But not before Colby caught a big fish:
So after four days of traveling, hanging out at camp, hammocking, and fishing, we’ve returned to Maine refreshed, relaxed, and ready to attack many of those projects we left behind us.
Pssst…Sadly, I don’t have a single picture of me from the whole weekend! Boo! I have got to start giving my camera to others to use so I can get in on the photos too!
Psssssst…So I’m back on the DIY train this week. Be sure to check back for some serious project bidness going on this week!
As I mentioned yesterday in the Ski Map Art post, hurricane Irene made its way to Maine this past weekend and she is one angry chick! Even though we’re about 45 minutes to an hour from the coast, we still experienced some ridiculous rain and even more ridiculous wind. We were lucky and only lost a couple of trees.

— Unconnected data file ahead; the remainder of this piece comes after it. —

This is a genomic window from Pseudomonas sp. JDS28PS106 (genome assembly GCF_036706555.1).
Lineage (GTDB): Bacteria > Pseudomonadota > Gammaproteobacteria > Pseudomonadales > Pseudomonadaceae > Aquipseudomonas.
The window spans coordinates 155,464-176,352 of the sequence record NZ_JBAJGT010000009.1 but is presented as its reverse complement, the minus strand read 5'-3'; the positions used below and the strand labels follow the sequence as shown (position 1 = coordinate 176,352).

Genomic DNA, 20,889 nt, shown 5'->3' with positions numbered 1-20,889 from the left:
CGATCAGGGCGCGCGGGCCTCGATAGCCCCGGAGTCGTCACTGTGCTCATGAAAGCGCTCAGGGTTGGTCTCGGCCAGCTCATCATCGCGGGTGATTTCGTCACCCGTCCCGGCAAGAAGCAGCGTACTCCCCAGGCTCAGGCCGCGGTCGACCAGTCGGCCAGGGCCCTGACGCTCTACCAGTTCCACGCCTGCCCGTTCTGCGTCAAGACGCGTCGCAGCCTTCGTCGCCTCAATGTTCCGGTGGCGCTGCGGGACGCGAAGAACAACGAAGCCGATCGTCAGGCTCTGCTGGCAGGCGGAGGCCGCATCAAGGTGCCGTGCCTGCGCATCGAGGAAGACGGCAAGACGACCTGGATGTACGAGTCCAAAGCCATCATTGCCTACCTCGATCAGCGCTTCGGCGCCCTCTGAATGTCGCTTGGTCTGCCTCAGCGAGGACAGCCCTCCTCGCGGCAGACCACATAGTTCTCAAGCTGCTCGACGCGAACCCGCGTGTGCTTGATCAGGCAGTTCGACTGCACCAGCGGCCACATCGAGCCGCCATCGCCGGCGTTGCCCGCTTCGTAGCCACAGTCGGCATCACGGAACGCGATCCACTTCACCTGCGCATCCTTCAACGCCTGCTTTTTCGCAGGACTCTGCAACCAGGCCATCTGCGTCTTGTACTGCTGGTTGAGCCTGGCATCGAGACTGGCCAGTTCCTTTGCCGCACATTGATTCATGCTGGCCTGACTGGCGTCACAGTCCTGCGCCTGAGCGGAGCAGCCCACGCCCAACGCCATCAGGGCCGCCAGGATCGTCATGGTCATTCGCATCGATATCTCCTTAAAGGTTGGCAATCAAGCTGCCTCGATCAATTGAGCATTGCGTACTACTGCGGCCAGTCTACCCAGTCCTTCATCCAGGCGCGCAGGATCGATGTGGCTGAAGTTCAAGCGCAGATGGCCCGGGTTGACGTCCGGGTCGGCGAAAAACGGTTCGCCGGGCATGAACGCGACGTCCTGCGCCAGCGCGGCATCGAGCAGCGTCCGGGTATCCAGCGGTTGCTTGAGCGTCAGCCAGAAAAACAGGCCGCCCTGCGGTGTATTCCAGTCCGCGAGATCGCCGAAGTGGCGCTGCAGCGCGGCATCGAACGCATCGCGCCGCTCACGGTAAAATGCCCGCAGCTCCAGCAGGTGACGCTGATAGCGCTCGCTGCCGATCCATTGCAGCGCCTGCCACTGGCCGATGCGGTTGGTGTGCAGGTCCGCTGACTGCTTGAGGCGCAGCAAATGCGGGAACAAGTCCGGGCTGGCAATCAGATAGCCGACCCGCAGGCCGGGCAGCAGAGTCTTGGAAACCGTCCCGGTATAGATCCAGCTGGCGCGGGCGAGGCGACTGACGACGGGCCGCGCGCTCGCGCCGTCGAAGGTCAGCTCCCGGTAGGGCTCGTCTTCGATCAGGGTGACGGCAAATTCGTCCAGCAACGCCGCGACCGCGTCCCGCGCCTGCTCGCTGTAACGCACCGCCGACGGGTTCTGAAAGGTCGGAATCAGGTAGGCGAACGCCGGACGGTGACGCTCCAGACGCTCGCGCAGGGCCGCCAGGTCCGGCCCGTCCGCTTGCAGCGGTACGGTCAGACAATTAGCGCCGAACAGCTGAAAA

Those are only two medium sized trees and they fell between our driveway and the neighbors house. We were lucky. Here’s another shot:
Colby actually took the afternoon off to chop up the tree and clean up the yard. The dog even helped…kind of.
It was amazing how quick Colby cleaned up the yard. By the time I got home from work, there was nothing left other than a stump. We felt lucky. Our neighbors however, were not so lucky. Colby, Goose and myself were out on the front porch watching the wind go whipping up the street. All of a sudden there was this loud CRACK and Colby went screaming down the hallway yelling, “that’s not good, that’s NOT good.” We ran outside to find this: